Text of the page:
I’m not sure I made much sense to anyone I talked to when the circle closed. All the ideas came babbling out of my mouth at a hundred miles an hour. I couldn’t sit still. I was dazed. Exhausted but energised at the same time. I felt like I was radiating a glow not too dissimilar to the orange light of that we had gotten accustomed to over the last few days.

The closing didn’t feel like an ending. It just felt like a “see you later”. Like these ideas and discussions weren’t over yet. That the next chapters were still waiting to be written. And I hope that all the things we discussed and all the action we committed to take bear fruit and that many wonderful things come from the last three days.

Thank you to all those I knew before and who travelled with me, thank you to those of you I met along the way and to all those I didn’t get to chat to – thank you as well. Thank you to Flo for the hugs when I was a bag of emotions at the end of the circle and thank you to Improbable and the organisers for enabling this to happen. What happened was the only thing that could have happened.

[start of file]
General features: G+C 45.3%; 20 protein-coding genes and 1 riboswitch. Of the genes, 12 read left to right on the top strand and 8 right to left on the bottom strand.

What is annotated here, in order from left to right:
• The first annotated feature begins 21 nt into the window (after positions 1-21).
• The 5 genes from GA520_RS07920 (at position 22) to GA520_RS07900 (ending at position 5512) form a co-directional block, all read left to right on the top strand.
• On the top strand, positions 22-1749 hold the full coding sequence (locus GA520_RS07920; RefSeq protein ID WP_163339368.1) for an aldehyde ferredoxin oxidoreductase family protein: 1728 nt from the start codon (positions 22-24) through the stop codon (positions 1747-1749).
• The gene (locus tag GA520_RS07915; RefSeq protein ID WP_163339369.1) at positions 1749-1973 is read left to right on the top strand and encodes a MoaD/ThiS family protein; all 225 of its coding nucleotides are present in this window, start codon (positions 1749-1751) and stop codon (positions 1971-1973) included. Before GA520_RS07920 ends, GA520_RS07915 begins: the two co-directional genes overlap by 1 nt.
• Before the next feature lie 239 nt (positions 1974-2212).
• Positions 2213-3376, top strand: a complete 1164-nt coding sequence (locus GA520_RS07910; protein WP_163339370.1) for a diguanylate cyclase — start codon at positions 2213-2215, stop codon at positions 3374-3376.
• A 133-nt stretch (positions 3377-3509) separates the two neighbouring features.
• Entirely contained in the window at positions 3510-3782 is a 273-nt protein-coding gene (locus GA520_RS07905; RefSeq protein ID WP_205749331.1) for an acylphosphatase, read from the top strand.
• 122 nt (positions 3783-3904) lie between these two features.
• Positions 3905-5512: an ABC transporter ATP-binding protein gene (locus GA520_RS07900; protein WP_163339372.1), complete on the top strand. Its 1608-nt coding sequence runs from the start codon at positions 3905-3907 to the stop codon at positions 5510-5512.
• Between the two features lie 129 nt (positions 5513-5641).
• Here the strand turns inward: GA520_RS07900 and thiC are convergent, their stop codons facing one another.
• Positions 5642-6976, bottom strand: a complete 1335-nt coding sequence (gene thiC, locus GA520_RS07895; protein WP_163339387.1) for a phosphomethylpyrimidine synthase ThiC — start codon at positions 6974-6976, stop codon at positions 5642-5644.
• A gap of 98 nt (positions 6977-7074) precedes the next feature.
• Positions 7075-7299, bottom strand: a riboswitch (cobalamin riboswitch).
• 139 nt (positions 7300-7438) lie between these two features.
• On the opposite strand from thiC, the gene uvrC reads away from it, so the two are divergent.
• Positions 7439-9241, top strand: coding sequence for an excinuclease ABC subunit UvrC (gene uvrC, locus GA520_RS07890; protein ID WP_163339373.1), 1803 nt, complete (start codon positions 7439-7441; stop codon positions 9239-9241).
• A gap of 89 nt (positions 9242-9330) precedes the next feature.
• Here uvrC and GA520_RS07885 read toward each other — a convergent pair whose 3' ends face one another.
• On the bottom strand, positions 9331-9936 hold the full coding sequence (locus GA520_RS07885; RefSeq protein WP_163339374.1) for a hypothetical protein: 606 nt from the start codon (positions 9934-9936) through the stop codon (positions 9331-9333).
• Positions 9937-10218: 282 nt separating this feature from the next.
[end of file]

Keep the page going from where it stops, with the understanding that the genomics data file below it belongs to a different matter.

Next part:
Here’s to the future.

x

 

Contact / Social Media:

Personal Twitter: @LukeJohnEmmett    –   Website: www.lukejohnemmett.co.uk

Theatre Bath @TheatreBath    –   Facebook: www.facebook.com/theatrebath

Theatre Bath Bus: @TheatreBus

 

Email: info@theatrebath.co.uk    –   mail@lukejohnemmett.co.uk

#DandD12 – Day Two – Empty Shops, Female Leadership and other bits

Another empowering day of intelligent, thought-provoking open discussion… and a poetry reciting badger – only at D&D!

 

Session 5 – Empty Shop Theatre

A brilliant discussion which led to lots of easily obtainable action points. Lots of links to discussions that happened yesterday; particularly to the session entitled: Bristolians/city-dwellers: How Can We Share More With The Regions That Surround Us? (Link to the report from that session here: http://www.devotedanddisgruntled.com/events/devoted-disgruntled-12/reports/bristolianscity-dwellers-how-can-we-share-more-wit/

 

Key Action points:

  • Help create a website which contains user-generated content about setting up and running pop-up venues.
  • Establish a network to help each other and to tour work between venues.

 

Useful organisations/Downloads:

The ABTT – Association of British Theatre Technicians